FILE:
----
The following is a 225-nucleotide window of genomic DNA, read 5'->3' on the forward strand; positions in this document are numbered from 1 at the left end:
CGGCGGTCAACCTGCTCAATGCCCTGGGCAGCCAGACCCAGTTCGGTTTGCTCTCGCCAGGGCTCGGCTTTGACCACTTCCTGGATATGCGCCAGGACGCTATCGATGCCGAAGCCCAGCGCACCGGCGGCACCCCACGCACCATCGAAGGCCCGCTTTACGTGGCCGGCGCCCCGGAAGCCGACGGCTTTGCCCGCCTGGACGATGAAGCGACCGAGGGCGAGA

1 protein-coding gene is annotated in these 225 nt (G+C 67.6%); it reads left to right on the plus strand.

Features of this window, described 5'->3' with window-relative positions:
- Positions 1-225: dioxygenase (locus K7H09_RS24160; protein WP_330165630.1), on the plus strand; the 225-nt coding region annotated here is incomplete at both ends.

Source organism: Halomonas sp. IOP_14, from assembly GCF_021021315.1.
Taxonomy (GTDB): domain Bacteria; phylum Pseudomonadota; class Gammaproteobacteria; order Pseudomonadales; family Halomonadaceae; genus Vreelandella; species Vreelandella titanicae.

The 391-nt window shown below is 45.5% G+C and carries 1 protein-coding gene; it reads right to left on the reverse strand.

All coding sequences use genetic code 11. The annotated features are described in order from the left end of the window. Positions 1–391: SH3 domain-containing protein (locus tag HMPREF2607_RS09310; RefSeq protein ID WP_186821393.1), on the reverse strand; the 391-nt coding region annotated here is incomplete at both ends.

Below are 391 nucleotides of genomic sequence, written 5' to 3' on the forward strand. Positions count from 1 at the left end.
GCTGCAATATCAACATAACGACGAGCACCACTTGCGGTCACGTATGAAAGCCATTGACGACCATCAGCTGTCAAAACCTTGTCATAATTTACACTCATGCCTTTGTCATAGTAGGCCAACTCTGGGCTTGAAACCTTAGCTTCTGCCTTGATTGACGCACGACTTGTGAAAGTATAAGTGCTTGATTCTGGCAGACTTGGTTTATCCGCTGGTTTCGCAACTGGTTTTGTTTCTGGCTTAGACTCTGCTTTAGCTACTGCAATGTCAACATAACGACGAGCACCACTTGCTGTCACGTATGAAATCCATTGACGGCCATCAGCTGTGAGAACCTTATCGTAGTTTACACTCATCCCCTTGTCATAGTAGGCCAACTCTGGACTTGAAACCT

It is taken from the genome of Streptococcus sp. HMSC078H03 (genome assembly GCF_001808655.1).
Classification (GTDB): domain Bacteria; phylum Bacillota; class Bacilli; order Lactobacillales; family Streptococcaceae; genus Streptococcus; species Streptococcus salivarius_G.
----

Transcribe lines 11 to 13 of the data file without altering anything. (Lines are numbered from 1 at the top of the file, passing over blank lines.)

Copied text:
GCTGCAATATCAACATAACGACGAGCACCACTTGCGGTCACGTATGAAAGCCATTGACGACCATCAGCTGTCAAAACCTTGTCATAATTTACACTCATGCCTTTGTCATAGTAGGCCAACTCTGGGCTTGAAACCTTAGCTTCTGCCTTGATTGACGCACGACTTGTGAAAGTATAAGTGCTTGATTCTGGCAGACTTGGTTTATCCGCTGGTTTCGCAACTGGTTTTGTTTCTGGCTTAGACTCTGCTTTAGCTACTGCAATGTCAACATAACGACGAGCACCACTTGCTGTCACGTATGAAATCCATTGACGGCCATCAGCTGTGAGAACCTTATCGTAGTTTACACTCATCCCCTTGTCATAGTAGGCCAACTCTGGACTTGAAACCT

It is taken from the genome of Streptococcus sp. HMSC078H03 (genome assembly GCF_001808655.1).
Classification (GTDB): domain Bacteria; phylum Bacillota; class Bacilli; order Lactobacillales; family Streptococcaceae; genus Streptococcus; species Streptococcus salivarius_G.